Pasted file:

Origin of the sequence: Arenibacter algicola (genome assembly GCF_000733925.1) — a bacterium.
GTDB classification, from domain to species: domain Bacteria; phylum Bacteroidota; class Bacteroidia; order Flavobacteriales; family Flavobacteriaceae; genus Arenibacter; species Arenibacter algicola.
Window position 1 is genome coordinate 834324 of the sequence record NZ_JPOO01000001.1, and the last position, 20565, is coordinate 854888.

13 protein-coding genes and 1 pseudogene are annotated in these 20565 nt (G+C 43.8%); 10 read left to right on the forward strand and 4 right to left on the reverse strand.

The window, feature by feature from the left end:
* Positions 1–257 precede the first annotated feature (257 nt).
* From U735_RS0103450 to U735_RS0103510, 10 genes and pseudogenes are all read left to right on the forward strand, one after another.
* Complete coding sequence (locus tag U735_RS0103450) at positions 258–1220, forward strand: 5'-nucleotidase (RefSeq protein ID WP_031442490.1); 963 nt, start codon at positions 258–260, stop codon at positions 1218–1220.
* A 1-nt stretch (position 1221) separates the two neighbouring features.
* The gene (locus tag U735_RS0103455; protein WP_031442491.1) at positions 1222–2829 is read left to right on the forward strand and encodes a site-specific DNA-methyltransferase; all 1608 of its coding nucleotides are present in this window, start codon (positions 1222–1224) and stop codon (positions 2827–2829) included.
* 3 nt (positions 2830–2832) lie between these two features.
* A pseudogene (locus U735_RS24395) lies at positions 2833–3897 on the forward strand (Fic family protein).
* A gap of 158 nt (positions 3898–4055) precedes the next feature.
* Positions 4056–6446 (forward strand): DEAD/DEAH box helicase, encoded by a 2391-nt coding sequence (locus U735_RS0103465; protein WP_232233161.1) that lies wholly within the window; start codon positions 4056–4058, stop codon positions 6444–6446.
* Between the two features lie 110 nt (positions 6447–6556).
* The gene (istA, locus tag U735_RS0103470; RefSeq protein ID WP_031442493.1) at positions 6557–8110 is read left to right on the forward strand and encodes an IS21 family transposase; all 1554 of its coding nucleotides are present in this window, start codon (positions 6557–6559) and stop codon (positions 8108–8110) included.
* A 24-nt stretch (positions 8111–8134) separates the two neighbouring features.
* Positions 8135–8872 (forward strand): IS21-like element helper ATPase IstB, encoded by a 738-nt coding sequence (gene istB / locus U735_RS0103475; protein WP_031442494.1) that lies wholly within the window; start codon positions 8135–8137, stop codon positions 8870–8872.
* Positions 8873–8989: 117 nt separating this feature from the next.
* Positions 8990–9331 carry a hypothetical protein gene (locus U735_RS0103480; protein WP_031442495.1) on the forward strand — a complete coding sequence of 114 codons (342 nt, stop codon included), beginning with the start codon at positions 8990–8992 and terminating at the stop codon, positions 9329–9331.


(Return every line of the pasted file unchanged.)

Origin of the sequence: Arenibacter algicola (genome assembly GCF_000733925.1) — a bacterium.
GTDB classification, from domain to species: domain Bacteria; phylum Bacteroidota; class Bacteroidia; order Flavobacteriales; family Flavobacteriaceae; genus Arenibacter; species Arenibacter algicola.
Window position 1 is genome coordinate 834324 of the sequence record NZ_JPOO01000001.1, and the last position, 20565, is coordinate 854888.

13 protein-coding genes and 1 pseudogene are annotated in these 20565 nt (G+C 43.8%); 10 read left to right on the forward strand and 4 right to left on the reverse strand.

The window, feature by feature from the left end:
* Positions 1–257 precede the first annotated feature (257 nt).
* From U735_RS0103450 to U735_RS0103510, 10 genes and pseudogenes are all read left to right on the forward strand, one after another.
* Complete coding sequence (locus tag U735_RS0103450) at positions 258–1220, forward strand: 5'-nucleotidase (RefSeq protein ID WP_031442490.1); 963 nt, start codon at positions 258–260, stop codon at positions 1218–1220.
* A 1-nt stretch (position 1221) separates the two neighbouring features.
* The gene (locus tag U735_RS0103455; protein WP_031442491.1) at positions 1222–2829 is read left to right on the forward strand and encodes a site-specific DNA-methyltransferase; all 1608 of its coding nucleotides are present in this window, start codon (positions 1222–1224) and stop codon (positions 2827–2829) included.
* 3 nt (positions 2830–2832) lie between these two features.
* A pseudogene (locus U735_RS24395) lies at positions 2833–3897 on the forward strand (Fic family protein).
* A gap of 158 nt (positions 3898–4055) precedes the next feature.
* Positions 4056–6446 (forward strand): DEAD/DEAH box helicase, encoded by a 2391-nt coding sequence (locus U735_RS0103465; protein WP_232233161.1) that lies wholly within the window; start codon positions 4056–4058, stop codon positions 6444–6446.
* Between the two features lie 110 nt (positions 6447–6556).
* The gene (istA, locus tag U735_RS0103470; RefSeq protein ID WP_031442493.1) at positions 6557–8110 is read left to right on the forward strand and encodes an IS21 family transposase; all 1554 of its coding nucleotides are present in this window, start codon (positions 6557–6559) and stop codon (positions 8108–8110) included.
* A 24-nt stretch (positions 8111–8134) separates the two neighbouring features.
* Positions 8135–8872 (forward strand): IS21-like element helper ATPase IstB, encoded by a 738-nt coding sequence (gene istB / locus U735_RS0103475; protein WP_031442494.1) that lies wholly within the window; start codon positions 8135–8137, stop codon positions 8870–8872.
* Positions 8873–8989: 117 nt separating this feature from the next.
* Positions 8990–9331 carry a hypothetical protein gene (locus U735_RS0103480; protein WP_031442495.1) on the forward strand — a complete coding sequence of 114 codons (342 nt, stop codon included), beginning with the start codon at positions 8990–8992 and terminating at the stop codon, positions 9329–9331.